I did something that I never knew I could in firefox. I clicked on a link, held down the mouse, and dropped it into form input.
Sure, I knew about doing that, I'd done it by mistake every now and then. However, up to this point it wasn't in my mind as a kick ass data entry method.
Oh, whoopie - it's got http://clockwerx.blogspot.com/text though! That's useless to us.
To be effective, we need to be a bit clever. The urn: prefix on a string will tell mozilla that we are talking about a Uniquely Named Resource. In my case that fits my use of it so completely it's dumbfounding - product data entry.
<p><a href="urn:isbn:0765304368">Down and Out In The Magic Kingdom</a></p>
Down and Out In The Magic Kingdom
Now, my users will only ever have to type in one search and transfer the results with a flick of the wrist, across frames, windows and all other barriers. That's cool!
Of course, you cry, there's still the urn:isbn: prefix. Well, fear not. That's a functioning actual link, even if your browser doesn't support it - there's an IETF RFC on the use of urn:isbn: to identify books.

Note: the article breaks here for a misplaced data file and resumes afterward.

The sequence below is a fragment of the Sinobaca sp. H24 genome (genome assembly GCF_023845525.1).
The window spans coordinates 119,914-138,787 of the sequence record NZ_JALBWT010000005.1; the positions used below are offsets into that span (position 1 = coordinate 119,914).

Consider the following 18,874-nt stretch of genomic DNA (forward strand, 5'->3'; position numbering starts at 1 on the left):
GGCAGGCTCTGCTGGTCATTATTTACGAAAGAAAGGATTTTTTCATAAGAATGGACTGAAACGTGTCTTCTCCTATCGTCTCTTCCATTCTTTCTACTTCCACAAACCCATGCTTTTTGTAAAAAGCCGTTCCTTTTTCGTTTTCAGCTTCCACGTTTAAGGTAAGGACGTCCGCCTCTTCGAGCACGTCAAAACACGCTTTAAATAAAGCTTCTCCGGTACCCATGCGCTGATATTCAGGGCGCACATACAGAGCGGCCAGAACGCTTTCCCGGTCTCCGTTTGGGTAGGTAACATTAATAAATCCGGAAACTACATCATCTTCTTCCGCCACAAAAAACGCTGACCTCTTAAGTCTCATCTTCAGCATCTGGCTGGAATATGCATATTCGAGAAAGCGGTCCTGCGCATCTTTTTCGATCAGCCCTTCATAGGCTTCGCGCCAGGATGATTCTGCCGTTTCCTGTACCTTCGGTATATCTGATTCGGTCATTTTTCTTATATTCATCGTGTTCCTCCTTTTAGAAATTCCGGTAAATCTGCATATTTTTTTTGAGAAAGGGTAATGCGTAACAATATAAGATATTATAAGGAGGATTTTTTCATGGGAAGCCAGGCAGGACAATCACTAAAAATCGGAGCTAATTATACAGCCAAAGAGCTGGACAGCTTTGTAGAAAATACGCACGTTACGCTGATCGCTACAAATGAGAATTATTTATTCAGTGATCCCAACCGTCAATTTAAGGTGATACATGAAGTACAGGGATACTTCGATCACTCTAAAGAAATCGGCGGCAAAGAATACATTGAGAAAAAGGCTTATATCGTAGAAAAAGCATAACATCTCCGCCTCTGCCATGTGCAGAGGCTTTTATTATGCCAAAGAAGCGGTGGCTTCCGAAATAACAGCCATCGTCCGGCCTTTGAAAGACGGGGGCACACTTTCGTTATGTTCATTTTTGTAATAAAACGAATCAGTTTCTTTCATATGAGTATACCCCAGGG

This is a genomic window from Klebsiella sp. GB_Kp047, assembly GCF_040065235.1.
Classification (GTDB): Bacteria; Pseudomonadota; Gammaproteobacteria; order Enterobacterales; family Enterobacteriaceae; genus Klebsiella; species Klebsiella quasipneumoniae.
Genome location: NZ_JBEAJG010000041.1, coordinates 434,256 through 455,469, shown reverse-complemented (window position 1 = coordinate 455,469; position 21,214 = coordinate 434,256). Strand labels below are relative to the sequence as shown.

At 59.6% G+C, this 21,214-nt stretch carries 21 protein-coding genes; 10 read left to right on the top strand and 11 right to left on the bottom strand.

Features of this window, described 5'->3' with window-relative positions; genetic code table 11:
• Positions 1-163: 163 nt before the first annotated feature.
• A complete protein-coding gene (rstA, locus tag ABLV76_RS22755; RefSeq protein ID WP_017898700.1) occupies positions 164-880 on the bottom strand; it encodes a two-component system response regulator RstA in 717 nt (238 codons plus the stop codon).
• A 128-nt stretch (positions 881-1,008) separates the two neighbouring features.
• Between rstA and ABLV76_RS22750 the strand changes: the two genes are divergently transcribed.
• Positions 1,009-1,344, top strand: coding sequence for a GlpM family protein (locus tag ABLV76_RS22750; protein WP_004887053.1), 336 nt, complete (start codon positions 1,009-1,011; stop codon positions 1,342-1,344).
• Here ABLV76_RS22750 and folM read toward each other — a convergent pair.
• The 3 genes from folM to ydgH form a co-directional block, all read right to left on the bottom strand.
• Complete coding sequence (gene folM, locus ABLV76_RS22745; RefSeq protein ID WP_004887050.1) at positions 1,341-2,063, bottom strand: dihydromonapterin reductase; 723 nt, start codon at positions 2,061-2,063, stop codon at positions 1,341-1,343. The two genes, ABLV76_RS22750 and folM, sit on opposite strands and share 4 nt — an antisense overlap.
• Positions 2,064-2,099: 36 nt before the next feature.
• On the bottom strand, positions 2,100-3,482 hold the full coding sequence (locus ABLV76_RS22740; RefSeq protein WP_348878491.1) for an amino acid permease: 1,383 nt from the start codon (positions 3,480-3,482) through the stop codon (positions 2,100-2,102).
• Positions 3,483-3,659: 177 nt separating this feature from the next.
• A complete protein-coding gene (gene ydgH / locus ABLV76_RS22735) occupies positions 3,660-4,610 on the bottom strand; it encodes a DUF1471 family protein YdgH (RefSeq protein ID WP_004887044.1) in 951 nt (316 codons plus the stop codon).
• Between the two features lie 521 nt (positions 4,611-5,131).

And if your problem is with the text itself rather than the un-semantic idea of it, you can either set all of your input fields to trim off "urn:isbn" onmouseout, or you can let your server side script deal with it.
Ok, ok, there's flaws if you don't deal with books, but surely urn:applicationname:product:barcodehere is a great URN!
I ran into this problem while fooling about over the last few days, and it took me a while to find the right solution for firefox. It's
-moz-user-select, custom CSS that lets you either set it to
none. The cool thing, compared to all other hack solutions? Links are still draggable.
What do you all think?